Sam. Conqueror. Overcomer.

On the 15th May 2009, Samuel Christian made his way into this world...two month's premature and in severe respiratory distress. Within hours, Sam was diagnosed with Rubinstein-Taybi Syndrome - a very rare congenital disorder, of which little was known. The diagnosis together with the immediate challenges Sam faced to thrive became our core focus and it was with joy and thankfulness that we eventually brought Sam home, after nine weeks in the NICU.

As time pressed on, it became obvious that Sam's development was falling behind that of his RTS peers. Shortly before his 5th birthday Sam underwent a brain scan and it was confirmed by a paediatric neurologist that in addition to Rubinstein-Taybi Syndrome, Sam also has Cerebral Palsy related to his premature birth, as well as Autism.

This blog chronicles our journey through these challenges...
Our world has crashed, been blown apart.
This can't be happening....why us? Why now?
Your fragile life shaken before it could barely start,
How do we get through this...please, Lord, tell us how?

Drowning in our sorrow, waiting for answers that just don't come.
Our baby "special needs"? It simply can't be true!
The heartache overwhelms us, we're left feeling cold and numb.
The diagnosis tells us little - these children are so few.

But then we finallyget to touch you, to see your precious face
And all the heartache and questions fade, replaced with love and pride.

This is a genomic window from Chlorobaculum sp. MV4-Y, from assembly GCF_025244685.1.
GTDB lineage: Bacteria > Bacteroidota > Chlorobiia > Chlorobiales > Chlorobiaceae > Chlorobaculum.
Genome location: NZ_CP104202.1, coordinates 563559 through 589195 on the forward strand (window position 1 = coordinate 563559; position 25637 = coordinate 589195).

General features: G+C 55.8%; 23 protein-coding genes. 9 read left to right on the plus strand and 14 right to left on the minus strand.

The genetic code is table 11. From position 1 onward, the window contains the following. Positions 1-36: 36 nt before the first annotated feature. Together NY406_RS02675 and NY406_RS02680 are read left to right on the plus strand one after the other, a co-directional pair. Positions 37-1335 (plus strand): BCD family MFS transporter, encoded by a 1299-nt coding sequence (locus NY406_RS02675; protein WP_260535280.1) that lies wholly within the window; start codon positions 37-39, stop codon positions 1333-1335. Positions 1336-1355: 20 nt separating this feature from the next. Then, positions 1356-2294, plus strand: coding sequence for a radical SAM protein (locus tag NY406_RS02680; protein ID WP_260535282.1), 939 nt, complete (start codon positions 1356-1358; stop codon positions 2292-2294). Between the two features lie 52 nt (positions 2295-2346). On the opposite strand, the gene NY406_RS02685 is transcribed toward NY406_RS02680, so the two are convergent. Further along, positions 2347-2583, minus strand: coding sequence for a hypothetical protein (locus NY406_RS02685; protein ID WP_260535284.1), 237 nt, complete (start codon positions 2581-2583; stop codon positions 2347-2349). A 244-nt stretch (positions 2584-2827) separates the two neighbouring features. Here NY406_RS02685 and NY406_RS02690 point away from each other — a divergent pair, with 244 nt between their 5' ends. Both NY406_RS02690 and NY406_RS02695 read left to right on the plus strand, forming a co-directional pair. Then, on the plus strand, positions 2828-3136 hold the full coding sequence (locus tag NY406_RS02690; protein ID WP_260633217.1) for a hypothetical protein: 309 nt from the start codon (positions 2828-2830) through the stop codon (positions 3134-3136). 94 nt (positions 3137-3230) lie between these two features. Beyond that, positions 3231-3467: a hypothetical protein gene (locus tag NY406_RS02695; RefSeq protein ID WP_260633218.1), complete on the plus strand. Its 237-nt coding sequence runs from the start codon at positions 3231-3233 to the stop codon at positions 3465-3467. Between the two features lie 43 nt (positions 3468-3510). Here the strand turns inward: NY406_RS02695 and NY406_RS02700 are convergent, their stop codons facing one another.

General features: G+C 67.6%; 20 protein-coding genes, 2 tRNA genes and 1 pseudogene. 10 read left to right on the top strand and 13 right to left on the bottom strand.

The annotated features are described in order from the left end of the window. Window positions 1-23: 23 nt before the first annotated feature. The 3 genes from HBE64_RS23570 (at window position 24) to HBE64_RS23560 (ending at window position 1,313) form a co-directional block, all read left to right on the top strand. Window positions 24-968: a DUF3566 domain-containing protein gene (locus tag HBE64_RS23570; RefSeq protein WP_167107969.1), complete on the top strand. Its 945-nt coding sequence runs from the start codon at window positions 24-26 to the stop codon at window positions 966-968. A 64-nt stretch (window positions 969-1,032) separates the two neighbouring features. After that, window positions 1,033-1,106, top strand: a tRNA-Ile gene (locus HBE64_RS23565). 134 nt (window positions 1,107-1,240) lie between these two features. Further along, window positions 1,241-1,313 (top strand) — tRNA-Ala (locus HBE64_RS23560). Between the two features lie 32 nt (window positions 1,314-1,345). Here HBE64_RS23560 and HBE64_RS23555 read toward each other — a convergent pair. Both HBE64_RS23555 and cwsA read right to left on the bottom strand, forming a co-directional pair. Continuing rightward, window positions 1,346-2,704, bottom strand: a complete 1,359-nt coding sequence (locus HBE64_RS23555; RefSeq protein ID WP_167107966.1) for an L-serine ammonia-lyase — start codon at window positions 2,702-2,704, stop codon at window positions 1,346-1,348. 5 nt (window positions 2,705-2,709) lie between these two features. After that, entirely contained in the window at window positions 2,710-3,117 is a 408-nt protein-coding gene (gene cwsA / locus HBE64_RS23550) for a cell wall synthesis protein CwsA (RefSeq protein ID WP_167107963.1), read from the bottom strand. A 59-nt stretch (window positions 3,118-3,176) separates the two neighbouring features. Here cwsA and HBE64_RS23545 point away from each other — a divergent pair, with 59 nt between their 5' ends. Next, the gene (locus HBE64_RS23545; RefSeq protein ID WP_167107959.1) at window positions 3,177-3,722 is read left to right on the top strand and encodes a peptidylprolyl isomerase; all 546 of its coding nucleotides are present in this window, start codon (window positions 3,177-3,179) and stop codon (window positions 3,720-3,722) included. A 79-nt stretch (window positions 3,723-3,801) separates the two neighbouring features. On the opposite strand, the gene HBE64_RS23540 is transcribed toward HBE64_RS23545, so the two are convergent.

It's obvious from the very start you're showered in God's grace,
And with His love and guidance, we'll take this challenge in stride.

When once we couldn't pronounce it, Rubinstein-Taybi's become our norm.
When once the future seemed dark, we now welcome the journey as having an RTS angel brings lessons in unexpected form.

Our world has crashed, been blown apart!
This IS us.....right now!
We've been blessed with a gift, so precious from the very start. How do we get through this? Here's how.....
By believing in a God, so merciful and great,
By trusting that He's right beside us as we journey through the narrow gate.
By believing His love for us is not determined by a human frame,
By trusting that we draw Him near by merely calling His name. This precious baby we asked God for,
Prayed he'd be perfect and complete.
And, as Samuel means "God hears", He's laid His answer at our feet.

(Nicky de Beer : 27/05/2010)

Friday, October 22, 2010

The most painful snack EVER!!!